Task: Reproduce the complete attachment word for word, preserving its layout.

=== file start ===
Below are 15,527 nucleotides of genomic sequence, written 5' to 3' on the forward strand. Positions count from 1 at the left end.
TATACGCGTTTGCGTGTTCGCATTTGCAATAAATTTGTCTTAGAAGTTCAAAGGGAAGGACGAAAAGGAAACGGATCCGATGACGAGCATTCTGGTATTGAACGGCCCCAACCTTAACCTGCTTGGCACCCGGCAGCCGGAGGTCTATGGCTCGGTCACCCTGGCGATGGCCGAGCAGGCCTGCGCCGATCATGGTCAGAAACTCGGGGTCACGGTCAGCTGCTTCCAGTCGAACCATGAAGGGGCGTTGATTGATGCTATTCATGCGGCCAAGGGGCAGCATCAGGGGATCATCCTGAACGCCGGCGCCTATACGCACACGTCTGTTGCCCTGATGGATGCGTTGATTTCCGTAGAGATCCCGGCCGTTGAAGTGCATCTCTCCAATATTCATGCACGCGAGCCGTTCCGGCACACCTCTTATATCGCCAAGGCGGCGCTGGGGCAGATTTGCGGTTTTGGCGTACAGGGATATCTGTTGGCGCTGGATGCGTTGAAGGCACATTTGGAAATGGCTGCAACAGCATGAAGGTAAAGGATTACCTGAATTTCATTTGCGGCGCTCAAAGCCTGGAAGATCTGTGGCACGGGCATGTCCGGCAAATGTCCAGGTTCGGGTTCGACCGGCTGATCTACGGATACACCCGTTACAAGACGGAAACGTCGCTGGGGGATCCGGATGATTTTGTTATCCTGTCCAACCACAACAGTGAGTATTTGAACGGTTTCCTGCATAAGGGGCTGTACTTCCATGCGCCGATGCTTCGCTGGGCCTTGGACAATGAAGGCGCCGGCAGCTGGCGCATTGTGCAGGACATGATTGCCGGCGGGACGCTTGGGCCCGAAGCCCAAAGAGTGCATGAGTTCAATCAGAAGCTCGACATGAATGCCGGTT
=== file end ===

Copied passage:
Below are 15,527 nucleotides of genomic sequence, written 5' to 3' on the forward strand. Positions count from 1 at the left end.
TATACGCGTTTGCGTGTTCGCATTTGCAATAAATTTGTCTTAGAAGTTCAAAGGGAAGGACGAAAAGGAAACGGATCCGATGACGAGCATTCTGGTATTGAACGGCCCCAACCTTAACCTGCTTGGCACCCGGCAGCCGGAGGTCTATGGCTCGGTCACCCTGGCGATGGCCGAGCAGGCCTGCGCCGATCATGGTCAGAAACTCGGGGTCACGGTCAGCTGCTTCCAGTCGAACCATGAAGGGGCGTTGATTGATGCTATTCATGCGGCCAAGGGGCAGCATCAGGGGATCATCCTGAACGCCGGCGCCTATACGCACACGTCTGTTGCCCTGATGGATGCGTTGATTTCCGTAGAGATCCCGGCCGTTGAAGTGCATCTCTCCAATATTCATGCACGCGAGCCGTTCCGGCACACCTCTTATATCGCCAAGGCGGCGCTGGGGCAGATTTGCGGTTTTGGCGTACAGGGATATCTGTTGGCGCTGGATGCGTTGAAGGCACATTTGGAAATGGCTGCAACAGCATGAAGGTAAAGGATTACCTGAATTTCATTTGCGGCGCTCAAAGCCTGGAAGATCTGTGGCACGGGCATGTCCGGCAAATGTCCAGGTTCGGGTTCGACCGGCTGATCTACGGATACACCCGTTACAAGACGGAAACGTCGCTGGGGGATCCGGATGATTTTGTTATCCTGTCCAACCACAACAGTGAGTATTTGAACGGTTTCCTGCATAAGGGGCTGTACTTCCATGCGCCGATGCTTCGCTGGGCCTTGGACAATGAAGGCGCCGGCAGCTGGCGCATTGTGCAGGACATGATTGCCGGCGGGACGCTTGGGCCCGAAGCCCAAAGAGTGCATGAGTTCAATCAGAAGCTCGACATGAATGCCGGTT